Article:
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VP (Welfare and Community) Tom Fox has said that there were “concerns” about the University’s proposals for a fitness to study policy. The policy aims to propose a set of actions for members of staff to deal with students who – often for mental health reasons – represent a potential harm to themselves or others. The fitness to study policy is considered a necessary document for all those concerned. However, the first draft of the policy – seen by SCAN – has come under criticism for being too disciplinary in tone and not taking enough account of the student’s wellbeing. Other concerns were raised about the training of many of the academic and college advisors involved in the policy.
SCAN has been told the programme reads like a disciplinary procedure, with the student having to attend a series of meetings not unlike those found in the deanery system. Particularly glaring aspects of the document include Article 6.5, which states that: “There may be occasions where it is not possible or not appropriate for the student to attend the meeting themselves (e.g. if they are currently in hospital). In this case the student should be given the opportunity to send a representative in their place.” This goes against the European Convention on Human Rights, which states that everyone has the right to be present at a hearing. Elsewhere, the draft states that students would be refused an appeal if a medical professional said they were unfit to continue their studies.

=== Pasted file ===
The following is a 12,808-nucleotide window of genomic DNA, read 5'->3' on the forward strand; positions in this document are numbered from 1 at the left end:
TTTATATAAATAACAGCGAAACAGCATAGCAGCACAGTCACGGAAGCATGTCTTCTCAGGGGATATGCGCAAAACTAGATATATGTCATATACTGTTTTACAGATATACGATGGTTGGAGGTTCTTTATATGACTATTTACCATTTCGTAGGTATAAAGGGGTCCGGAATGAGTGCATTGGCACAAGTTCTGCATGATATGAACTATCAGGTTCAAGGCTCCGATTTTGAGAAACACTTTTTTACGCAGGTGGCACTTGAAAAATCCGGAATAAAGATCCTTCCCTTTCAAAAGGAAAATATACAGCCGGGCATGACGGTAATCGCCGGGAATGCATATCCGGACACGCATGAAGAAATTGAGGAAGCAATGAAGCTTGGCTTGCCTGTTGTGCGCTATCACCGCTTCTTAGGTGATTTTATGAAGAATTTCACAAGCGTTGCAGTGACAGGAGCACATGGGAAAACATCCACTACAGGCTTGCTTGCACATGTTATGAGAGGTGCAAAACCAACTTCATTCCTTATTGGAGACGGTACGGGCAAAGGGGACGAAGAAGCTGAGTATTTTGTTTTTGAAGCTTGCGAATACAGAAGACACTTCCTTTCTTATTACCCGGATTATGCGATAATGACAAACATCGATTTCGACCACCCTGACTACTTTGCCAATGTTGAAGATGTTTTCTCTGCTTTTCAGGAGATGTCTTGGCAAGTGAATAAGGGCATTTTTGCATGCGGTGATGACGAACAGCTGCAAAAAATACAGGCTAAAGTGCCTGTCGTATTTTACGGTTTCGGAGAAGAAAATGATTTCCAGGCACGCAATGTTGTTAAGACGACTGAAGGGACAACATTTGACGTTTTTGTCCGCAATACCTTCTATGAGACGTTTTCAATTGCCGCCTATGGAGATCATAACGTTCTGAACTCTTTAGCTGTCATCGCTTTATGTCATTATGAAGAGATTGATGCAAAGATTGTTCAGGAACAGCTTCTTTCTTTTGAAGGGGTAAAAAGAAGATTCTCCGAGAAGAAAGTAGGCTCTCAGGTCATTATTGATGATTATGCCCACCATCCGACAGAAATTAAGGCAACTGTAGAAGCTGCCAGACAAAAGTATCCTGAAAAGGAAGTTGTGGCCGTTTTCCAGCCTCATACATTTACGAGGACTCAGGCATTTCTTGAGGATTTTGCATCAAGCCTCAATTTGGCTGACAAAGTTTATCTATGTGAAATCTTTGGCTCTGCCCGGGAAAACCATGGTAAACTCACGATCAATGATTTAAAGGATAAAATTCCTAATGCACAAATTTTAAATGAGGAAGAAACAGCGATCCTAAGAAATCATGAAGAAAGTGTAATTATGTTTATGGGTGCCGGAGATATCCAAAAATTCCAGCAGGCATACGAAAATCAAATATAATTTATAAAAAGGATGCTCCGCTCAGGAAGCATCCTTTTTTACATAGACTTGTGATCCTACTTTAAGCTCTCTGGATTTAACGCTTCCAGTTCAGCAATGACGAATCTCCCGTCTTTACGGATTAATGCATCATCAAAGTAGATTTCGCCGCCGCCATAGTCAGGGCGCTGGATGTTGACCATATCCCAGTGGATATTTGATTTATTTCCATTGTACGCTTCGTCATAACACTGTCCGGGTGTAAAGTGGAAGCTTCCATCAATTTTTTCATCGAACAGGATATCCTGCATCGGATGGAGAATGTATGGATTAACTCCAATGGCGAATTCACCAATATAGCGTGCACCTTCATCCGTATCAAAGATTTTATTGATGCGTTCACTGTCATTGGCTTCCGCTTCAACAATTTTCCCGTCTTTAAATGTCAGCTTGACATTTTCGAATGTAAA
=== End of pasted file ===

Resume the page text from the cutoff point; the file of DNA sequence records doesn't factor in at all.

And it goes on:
Fox voiced his concerns: “I think from the meeting that we had there were concerns: the biggest concern was that the way it was worded was very disciplinary,” Fox said. “[The University] need to make sure they have that duty of care. If you need to change the way a policy reads, you really need to go back and make a lot of work on it. I would hope – as it is being written by Student Based Services – they would include the required support for students in the final draft of the document.”
Fox also said that he had concerns about other aspects of the document. “My biggest worry is that in the early stages of the policy the students get sent to an academic advisor or a college advisor, and that advisor isn’t trained and therefore doesn’t know what the best solution is.
“I was hoping this policy would go a bit further to compensate for that and to train those advisors. It hasn’t done so as much as I’d like it to; I hope when they rewrite the policy that is something which is better addressed.”
After criticism was levied at the current proposals, the University said it would rewrite the policy and send it to members of the Committee for appraisal. However there is unease among observers that the revised document will still be disciplinary in nature.
Fox did, however, express his satisfaction that a fitness to study policy was being put in place. “It is always good to have [such measures] in writing, for the plain fact that members of staff can be accountable, and if they do something differently then we have a basis to ask why.” Commentators also expressed the hard work Student Based Services put in, telling SCAN that the department deals with a lot of serious cases while only having limited resources. In Lent term, Fox and President Joel Pullan secured two extra counsellors from the University, which was considered a triumph for the Union.